Clustering of Dynamic Data Introduction

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Nov 8, 2013 (3 years and 8 months ago)

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Clustering of Dynamic Data

Introduction

Data clustering is a field of active research in machine learning and data mining. Most of
the work has focused on static data

sets
. There has been little work on clustering of
dynamic data. We define a dynamic da
ta set as a set of elements whose parameters
change over time.
A flock of flying birds is an example of a dynamic data set.

We are
interested in exploring algorithms are capable of finding relationships amongst the

elements in a dynamic data set.

In thi
s paper we evaluate the use of data clustering
techniques developed for static

data sets

on dynamic data
.


Hypothesis

Traditional clustering algorithms used in data mining will not perf
orm well on dynamic
data sets. A clustering algorithm must consider th
e elements


history in order to
efficiently and effectively find clusters in dynamic data.


Experiment



Characterize a set of traditional clustering algorithms against dynamic data sets.

o

Data Sets:



Swarm style data



Traffic style data



Ant Colony data



????



A
u
gment traditional clustering
to make
the
distance measure a function of the
elements


history

o

Use a moving average of each attribute

o

Use past cluster labels in the
distance

measure.

o

Start partitioning algorithms with the output from the last time interval



Characterize augmented algorithms against dynamic data sets
.

o

Metrics



Timing



Accuracy



Consistency



Cluster label is consistent over time (label does not thrash
-
> stays with the “core” group)


Clustering Algorithms

In general, clustering algorithms can be di
vided into two
categories: hierarchical and
pa
rti
ti
oning.

Hierarchical algorithms build clusters gradually. An agglomerative
hierarchical algorithm starts with each element in it own cluster. The clusters are
iteratively combined
to form a
dendrogram
.
Divisive algorithms start
s

with all elements
in one cluster and create the dendrogram from the top down.

Partitioning

algorithms

create clusters directory
by optimizing a function (locally or globally)
with

out creating a
structure

like the dendrogram. P
artitioning algorithms typically run faster than
hierarchical cluster, but need to have the number of clusters to find defined.
Partitioning
algorithms can be further dived into relocation methods and density
-
based methods.
Relocation methods work by min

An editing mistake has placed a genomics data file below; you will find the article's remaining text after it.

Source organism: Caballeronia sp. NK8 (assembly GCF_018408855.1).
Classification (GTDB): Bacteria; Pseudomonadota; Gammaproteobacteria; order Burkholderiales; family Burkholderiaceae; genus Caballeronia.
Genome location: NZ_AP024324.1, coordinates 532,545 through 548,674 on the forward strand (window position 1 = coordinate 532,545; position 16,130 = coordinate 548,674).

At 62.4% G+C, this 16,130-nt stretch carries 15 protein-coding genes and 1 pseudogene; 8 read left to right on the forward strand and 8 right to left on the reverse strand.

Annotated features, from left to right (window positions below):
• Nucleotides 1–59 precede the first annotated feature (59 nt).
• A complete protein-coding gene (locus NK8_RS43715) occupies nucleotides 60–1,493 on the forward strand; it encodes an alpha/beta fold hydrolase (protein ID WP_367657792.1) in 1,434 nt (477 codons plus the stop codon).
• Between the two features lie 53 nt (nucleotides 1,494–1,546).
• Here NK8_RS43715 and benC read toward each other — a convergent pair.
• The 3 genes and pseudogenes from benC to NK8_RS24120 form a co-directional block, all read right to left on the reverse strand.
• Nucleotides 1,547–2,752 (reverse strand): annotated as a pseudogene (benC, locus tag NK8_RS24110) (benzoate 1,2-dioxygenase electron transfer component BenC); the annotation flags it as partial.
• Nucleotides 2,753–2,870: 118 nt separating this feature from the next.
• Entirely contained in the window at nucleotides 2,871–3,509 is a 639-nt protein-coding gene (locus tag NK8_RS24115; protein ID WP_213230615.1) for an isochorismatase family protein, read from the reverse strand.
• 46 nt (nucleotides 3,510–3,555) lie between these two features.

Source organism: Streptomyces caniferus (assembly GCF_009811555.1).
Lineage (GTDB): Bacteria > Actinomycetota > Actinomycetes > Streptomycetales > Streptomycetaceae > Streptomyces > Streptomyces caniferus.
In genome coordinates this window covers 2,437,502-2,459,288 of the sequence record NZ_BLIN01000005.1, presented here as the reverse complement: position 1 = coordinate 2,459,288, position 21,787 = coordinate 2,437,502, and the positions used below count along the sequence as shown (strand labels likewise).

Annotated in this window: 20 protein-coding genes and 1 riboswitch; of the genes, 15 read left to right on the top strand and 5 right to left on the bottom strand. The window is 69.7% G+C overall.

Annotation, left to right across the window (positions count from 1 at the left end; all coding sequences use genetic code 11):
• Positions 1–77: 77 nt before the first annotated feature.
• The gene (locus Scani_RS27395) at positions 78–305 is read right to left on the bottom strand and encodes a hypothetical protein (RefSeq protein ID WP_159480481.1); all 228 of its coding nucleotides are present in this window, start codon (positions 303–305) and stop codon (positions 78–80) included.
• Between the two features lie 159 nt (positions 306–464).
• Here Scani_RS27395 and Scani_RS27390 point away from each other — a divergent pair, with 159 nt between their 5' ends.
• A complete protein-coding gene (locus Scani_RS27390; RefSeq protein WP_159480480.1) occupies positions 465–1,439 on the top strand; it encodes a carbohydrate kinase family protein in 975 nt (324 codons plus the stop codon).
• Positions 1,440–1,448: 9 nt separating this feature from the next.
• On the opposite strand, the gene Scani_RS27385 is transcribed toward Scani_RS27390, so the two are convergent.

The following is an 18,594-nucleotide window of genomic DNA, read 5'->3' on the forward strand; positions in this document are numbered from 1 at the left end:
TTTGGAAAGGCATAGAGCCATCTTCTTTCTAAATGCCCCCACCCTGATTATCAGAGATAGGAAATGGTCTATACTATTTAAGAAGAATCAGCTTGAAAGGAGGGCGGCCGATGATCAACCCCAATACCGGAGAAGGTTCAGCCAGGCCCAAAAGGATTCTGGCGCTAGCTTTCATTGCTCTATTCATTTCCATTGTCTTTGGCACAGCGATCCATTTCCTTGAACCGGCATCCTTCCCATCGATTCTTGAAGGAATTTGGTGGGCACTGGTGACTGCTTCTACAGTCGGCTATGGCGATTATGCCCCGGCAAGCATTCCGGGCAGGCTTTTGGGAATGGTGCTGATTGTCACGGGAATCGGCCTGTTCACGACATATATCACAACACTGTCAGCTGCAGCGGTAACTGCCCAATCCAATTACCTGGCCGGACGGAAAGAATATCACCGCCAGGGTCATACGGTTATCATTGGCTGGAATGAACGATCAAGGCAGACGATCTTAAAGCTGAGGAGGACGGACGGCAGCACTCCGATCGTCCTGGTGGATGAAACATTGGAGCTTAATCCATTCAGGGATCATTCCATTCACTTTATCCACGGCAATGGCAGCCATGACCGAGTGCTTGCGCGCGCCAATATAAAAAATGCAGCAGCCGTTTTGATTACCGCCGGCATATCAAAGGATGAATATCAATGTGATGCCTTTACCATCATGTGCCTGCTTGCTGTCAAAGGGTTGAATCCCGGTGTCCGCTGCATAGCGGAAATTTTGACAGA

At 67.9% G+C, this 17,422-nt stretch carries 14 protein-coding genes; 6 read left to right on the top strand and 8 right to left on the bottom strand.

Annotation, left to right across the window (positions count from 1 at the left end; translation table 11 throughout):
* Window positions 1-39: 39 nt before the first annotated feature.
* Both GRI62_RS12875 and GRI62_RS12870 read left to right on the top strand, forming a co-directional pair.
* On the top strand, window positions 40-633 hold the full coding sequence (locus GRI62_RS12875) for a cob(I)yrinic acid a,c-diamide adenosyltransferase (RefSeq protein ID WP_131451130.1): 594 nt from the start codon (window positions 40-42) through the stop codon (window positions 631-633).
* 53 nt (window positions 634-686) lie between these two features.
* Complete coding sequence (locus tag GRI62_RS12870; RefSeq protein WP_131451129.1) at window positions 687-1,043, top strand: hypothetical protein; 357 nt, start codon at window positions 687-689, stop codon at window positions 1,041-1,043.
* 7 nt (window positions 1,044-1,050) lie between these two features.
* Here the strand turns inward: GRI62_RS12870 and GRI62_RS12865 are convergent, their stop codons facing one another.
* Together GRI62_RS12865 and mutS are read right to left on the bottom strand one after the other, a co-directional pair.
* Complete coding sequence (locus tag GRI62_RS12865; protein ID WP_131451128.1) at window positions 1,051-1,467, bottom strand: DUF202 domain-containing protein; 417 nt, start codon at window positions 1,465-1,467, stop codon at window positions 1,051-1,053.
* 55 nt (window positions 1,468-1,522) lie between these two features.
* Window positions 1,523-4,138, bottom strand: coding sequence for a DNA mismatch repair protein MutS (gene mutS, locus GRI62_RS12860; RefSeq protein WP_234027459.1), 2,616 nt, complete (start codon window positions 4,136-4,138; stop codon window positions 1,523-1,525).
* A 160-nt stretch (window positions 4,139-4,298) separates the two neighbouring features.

imizing a cost function by iteratively relocating

elements to clusters. Density
based methods attempt to cluster densely connected
elements.


We plan to implement a representative set of clustering algorithms and
evaluate their
performance on
dynamic data

set
s
. From the hierarchical clustering category we plan to
implement

a single
-
link
and a compl
ete
-
link algorithm. These two

algorithms dif
fer in
the way they measure
dista
nce between clusters. The single
-
link algorithm measures the
distance between two

clusters A and B as the minimum distance between a
ny

member of
A and a
ny

member of B.

The c
omplete
-
link
algorithm
measures the distance between
clusters A and cluster B as the maximum distance between any member of cluster A and
any member of cluster B.


The complete
-
link algorithm can find compact cluster whil
e
the single
-
link algorithm
find
s

elongated clusters.


From
the
partitioning
-
relocation category we plan to implement
k
-
means, k
-
mediods, and
E
xpectation Maximization

(EM)
. The k
-
means
and k
-
mediod
s
algorithm
s

work
by
randomly assigning elements to k clusters and then iteratively reassigning elements to
the
closest
cluster and re
-
computing the cluster
’s parameters
.

They differ in how the clusters
are represents. K
-
means represents a cluster as the

centroid of its members. The K
-
mediods algorithm selects a member of
the
cluster to represent the cluster.

The EM
algorithm
attempts to determine the distribution of the elements in clusters.

EM
iteratively reassigns elements to the clusters that maxim
ize their
probability

of
membership and then re
-
estimates

the distribution of each cluster.


DBSCAN (Density Based Spatial Clustering of Applications with Noise) and DENCLUE
(
(DENsity
-
based CLUstEring) will

be

implemented to represent density based
partiti
oning algorithms
. DBSCAN creates clusters from highly connected elements while
DENCLUE clusters elements in highly p
opulated areas.

Both algorithm handle
outliers

well and will not include them in any cluster
.


Bibliography

P. Berkhin. Survey of cluster
ing data mining techniques. Technical report, Accrue
Software, San Jose, CA, 2002.

A. K. Jain , M. N. Murty , P. J. Flynn, Data clustering: a

review, ACM Computing
Surveys (CSUR), v.31 n.3, p.264
-
323, Sept. 1999